By Anna Mehler Paperny
TORONTO (Reuters) – A larger-than-life politician, Ontario premier Doug Ford beat back criticism of his handling of the coronavirus pandemic to win a second term for his party on Thursday, but he faces an affordability crisis and a strained health system.
Media projected Ford’s right-leaning Progressive Conservatives to win a big majority in Canada’s most populous province shortly after the close of voting, in line with the party’s lead in opinion polls.
The son of a provincial politician and inheritor of a lucrative family business, Ford has made himself known for his folksy style and painted himself as someone looking out for the little guy and who pierced the political “bubble” even as some criticized him for using his position to reward his friends.
“I’m not a big partisan guy,” Ford said during the Ontario leaders’ debate in May. “I can work all levels of government, all different political stripes.”
He proved this by making an unlikely friend in Deputy Prime Minister Chrystia Freeland, a Liberal. In the fall of 2020 he told reporters they communicate “constantly.” Freeland told the Toronto Star he was her “therapist.”
Ford initially entered politics as a councillor in Toronto, Canada’s most populous city, where his brother was mayor.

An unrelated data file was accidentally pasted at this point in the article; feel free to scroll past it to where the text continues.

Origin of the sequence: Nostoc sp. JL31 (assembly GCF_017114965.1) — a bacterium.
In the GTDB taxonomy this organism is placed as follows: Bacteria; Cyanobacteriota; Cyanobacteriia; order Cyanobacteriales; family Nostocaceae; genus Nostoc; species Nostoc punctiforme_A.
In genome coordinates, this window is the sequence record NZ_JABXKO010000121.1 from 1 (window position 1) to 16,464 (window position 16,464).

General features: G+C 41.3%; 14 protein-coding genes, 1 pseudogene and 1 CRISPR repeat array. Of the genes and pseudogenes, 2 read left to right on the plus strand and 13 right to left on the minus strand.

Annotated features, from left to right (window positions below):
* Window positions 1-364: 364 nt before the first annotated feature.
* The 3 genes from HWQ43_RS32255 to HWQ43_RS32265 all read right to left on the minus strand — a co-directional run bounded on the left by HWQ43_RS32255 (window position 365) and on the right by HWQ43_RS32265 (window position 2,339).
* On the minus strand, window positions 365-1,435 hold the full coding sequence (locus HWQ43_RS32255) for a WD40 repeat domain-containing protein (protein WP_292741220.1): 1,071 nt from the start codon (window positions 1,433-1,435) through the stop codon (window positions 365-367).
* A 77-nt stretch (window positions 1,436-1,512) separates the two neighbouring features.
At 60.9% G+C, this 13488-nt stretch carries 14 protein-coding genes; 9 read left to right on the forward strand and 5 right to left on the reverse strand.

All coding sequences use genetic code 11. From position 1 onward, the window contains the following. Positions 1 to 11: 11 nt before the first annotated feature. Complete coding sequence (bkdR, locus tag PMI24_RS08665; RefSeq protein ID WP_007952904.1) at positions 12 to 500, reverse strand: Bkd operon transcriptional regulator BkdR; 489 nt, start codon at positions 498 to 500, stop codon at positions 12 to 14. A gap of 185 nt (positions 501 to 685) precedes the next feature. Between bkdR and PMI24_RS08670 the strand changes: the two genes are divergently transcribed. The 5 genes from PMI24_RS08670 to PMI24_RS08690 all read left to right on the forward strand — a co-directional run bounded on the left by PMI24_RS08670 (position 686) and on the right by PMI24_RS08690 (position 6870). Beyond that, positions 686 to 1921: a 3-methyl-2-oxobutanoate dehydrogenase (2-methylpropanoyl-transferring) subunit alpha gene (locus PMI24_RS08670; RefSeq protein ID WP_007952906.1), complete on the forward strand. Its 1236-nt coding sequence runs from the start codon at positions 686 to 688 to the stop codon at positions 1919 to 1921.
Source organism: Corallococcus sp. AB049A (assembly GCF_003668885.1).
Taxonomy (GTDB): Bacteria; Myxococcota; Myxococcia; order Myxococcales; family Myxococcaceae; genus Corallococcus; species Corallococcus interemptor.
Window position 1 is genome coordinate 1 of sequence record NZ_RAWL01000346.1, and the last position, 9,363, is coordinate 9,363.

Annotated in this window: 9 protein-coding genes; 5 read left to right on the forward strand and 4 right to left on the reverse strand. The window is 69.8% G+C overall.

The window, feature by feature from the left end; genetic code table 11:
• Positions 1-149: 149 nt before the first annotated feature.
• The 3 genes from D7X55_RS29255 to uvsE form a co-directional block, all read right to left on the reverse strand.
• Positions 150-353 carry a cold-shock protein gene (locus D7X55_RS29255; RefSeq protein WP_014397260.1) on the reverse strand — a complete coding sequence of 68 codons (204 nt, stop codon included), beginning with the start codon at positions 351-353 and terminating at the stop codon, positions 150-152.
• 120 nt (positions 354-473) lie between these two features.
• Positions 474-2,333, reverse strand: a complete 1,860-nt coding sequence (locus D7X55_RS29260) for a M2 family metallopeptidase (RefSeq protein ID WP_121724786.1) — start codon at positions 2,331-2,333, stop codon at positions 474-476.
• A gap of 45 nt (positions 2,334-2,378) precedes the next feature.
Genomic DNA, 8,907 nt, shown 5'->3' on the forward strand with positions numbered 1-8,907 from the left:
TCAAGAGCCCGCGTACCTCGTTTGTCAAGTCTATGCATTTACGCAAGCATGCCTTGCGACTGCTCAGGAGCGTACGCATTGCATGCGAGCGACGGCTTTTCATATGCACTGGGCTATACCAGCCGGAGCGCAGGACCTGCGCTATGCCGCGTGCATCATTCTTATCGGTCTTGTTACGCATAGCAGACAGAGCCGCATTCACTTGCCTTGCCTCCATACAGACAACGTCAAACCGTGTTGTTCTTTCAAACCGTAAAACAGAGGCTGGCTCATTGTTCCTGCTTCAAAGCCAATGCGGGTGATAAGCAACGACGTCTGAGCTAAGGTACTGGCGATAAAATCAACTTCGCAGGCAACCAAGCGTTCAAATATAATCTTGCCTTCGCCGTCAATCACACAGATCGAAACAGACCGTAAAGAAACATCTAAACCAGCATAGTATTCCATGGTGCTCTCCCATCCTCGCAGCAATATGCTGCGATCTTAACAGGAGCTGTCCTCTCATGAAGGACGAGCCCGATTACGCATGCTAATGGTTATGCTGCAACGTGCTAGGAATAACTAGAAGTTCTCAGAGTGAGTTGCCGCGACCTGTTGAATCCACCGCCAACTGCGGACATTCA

After a failed bid to replace his brother, he ran to become leader of Ontario’s Progressive Conservative party in 2018, months before a provincial election, and won both contests.
Toronto councillor John Filion, who has written a book about the Ford family, described Doug Ford as “a rough, tough, brawling kind of guy. But he also wants everybody to like him. … He’s always the first guy to reach for the cheque. He’s glad to do a favour for a friend,” but he “couldn’t care less about policy.”
Ford has been accused multiple times of using his position to reward his friends, in one instance after his cabinet appointed a family friend as a police commissioner in late 2018. The friend later withdrew.
Asked about this, and media investigations that said party donors were poised to benefit from a highway development, a Ford spokesperson said Ford had a plan to boost the economy and build infrastructure.
He now faces an affordability crisis affecting everything from housing to groceries and a list of big-ticket promises he will have less money to pay for thanks to slashed taxes and fees.
For much of the coronavirus pandemic Ford held daily press conferences and polling showed his approval rating rising in the early months, said pollster Angus Reid President Shachi Kurl.
But his government faced criticism for failing to prioritize the most vulnerable with vaccines and rapid tests, for not bolstering the health care workforce and for not doing enough to address conditions in nursing homes https://www.thestar.com/news/investigations/2022/05/27/doug-ford-is-spending-billions-to-expand-nursing-home-chains-with-some-of-the-worst-covid-19-death-rates.html.
Ford also unsuccessfully challenged the federal government’s carbon tax in court and capped salary increases for most public employees, including nurses.
Filion said Ford had shifted to a “kinder, gentler” mode, dropping his “belligerent” tendencies and was likely to maintain his “nice Doug” persona.
“I think Doug would like to be Prime Minister.”
(Reporting by Anna Mehler Paperny; Editing by Denny Thomas and Richard Pullin)